How to share a thoughtful, personalized land acknowledgment

Office of Inclusion & Institutional Equity answers questions about TU’s land acknowledgment and how it can be used

By Bethany Pace on November 2, 2022

Campus aerial view of Stephens Hall with fall foliage
(Lauren Castellana / Towson University)

During Native American Heritage Month—celebrated annually in November—and throughout the year, Towson University’s Office of Inclusion & Institutional Equity (OIIE) provides resources to guide the community in awareness, understanding and action around the Native peoples of the region and the land on which we reside. 

This is in conjunction with the university’s Diversity Strategic Plan, which aims to tell a more complete, complex and reconciled history of TU, the region and the state by including the perspectives and accomplishments of all constituents, especially those who may have been erased previously. 

Below, OIIE’s Brian Jara, assistant director of diversity training and education, and Gabriel Ortiz ’23, Native/Indigenous student research assistant, answer questions about a land acknowledgment statement’s purpose, the creation of TU’s statement and how to thoughtfully incorporate the practice into your next gathering.

More information regarding the process is in planning and will be shared with the campus in the coming months.

What is a land acknowledgment?

An acknowledgment of the land is rooted in Indigenous practices and includes a formal statement that recognizes the unique and enduring relationship that exists between Indigenous peoples and their traditional territories. It is grounded in recognition and respect, supports truth-telling and reconciliation and creates a broader public awareness of the history that has led to this moment. Land acknowledgments are prepared in advance and often are written or spoken statements but can also be delivered through other media or forms of expression.

What does a land acknowledgment ask of us?

A land acknowledgment asks each of us to create a long-term plan of action to support Indigenous communities in the future. This begins with researching the Indigenous people to whom the land belongs and understanding the history of the land.

  • To understand the language, history and current events regarding the land-designated tribes.
  • To have an independent identity and perspective that shares the values of Indigenous peoples.

Why should we consider offering land acknowledgments?

It is an opportunity for each of us to increase our awareness, reflection and plan for action regarding the history of the land on which you reside and the Native peoples of the region. Most importantly, it must be more than a template statement read aloud at an event or included in a presentation without deeper consideration of its meaning nor plan for realistic action steps.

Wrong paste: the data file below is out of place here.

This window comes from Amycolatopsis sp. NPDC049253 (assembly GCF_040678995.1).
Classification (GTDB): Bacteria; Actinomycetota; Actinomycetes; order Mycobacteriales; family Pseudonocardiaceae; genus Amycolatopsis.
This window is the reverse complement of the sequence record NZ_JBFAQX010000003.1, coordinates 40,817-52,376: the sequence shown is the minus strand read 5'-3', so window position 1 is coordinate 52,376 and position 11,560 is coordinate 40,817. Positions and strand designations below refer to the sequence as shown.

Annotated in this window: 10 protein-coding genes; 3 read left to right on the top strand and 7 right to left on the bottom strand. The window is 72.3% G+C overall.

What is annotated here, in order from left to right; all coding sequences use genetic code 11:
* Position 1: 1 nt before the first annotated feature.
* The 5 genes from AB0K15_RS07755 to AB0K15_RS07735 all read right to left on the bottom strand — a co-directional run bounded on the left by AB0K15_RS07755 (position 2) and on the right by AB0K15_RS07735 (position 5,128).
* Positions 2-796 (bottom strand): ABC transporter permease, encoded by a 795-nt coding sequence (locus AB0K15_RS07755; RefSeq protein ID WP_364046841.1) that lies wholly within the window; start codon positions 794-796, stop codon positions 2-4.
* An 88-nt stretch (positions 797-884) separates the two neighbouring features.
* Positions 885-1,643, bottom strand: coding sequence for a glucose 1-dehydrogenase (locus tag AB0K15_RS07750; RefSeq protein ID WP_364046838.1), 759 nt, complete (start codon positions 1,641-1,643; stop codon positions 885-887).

Land acknowledgments should be substantial in significance and meaning. We offer land acknowledgments to understand the origin of the aboriginal peoples. It opens our perspectives to important history that has been overshadowed and gives actionable information regarding the past, present and future of tribal nations.

Does TU have a land acknowledgment statement?

OIIE provides several online resources to guide TU community members through a process of reflection and understanding. Following these initial steps is essential for developing thoughtful and personalized language to accompany the university’s statement, which reads:

“Towson University seeks to cultivate relationships with Native American and Indigenous communities and nations through academic pursuits, partnerships, historical recognitions, community service and enrollment efforts. These communities and nations include the Susquehannock (suh-skwuh-ha-naak), Nanticoke (nan-tuh-kowk) and the Piscataway (puh-ska-tuh-way) people who consider the land that the university currently occupies part of their ancient homeland.”

OIIE recommends sharing a personalized introduction before the TU statement and incorporating a conclusion that provides a connection to the specific event or activity being convened. For example, if you are presenting on behalf of your work in a certain field or discipline, highlight Indigenous people who have contributed to the body of knowledge in that subject area.

The portion of your acknowledgment that pays tribute to the Indigenous people of the land TU currently resides on should follow the guidance provided by OIIE, who continues to conduct research and cultivate relationships with local tribes and compensate elders for their time and their willingness to share their experiences.

When might members of TU’s campus community make a land acknowledgment?

Land acknowledgments can be shared at the beginning of public and private gatherings and should be motivated by genuine respect, support and willingness to take action on behalf of Native peoples.

  • Land acknowledgments must be communicated and affirmed from leadership officials and implemented throughout the norms and values of the institution.
  • Land acknowledgments should also be included on websites and social media pages.
  • Games, events, meetings and other community gatherings should share a land acknowledgment to seed the ongoing existence of a dedicated community to protect the land.

What resources and/or knowledge exist to inform our understanding of Native American and Indigenous peoples in Maryland and beyond?

OIIE will continue to provide resources and opportunities for our entire TU community to reflect, converse and identify meaningful ways to recognize Indigenous Peoples’ Day, acknowledge the land now occupied by Towson University and continue this work throughout the year.

Guidance and resources will continue to be shared with campus through the Office of Inclusion and Institutional Equity.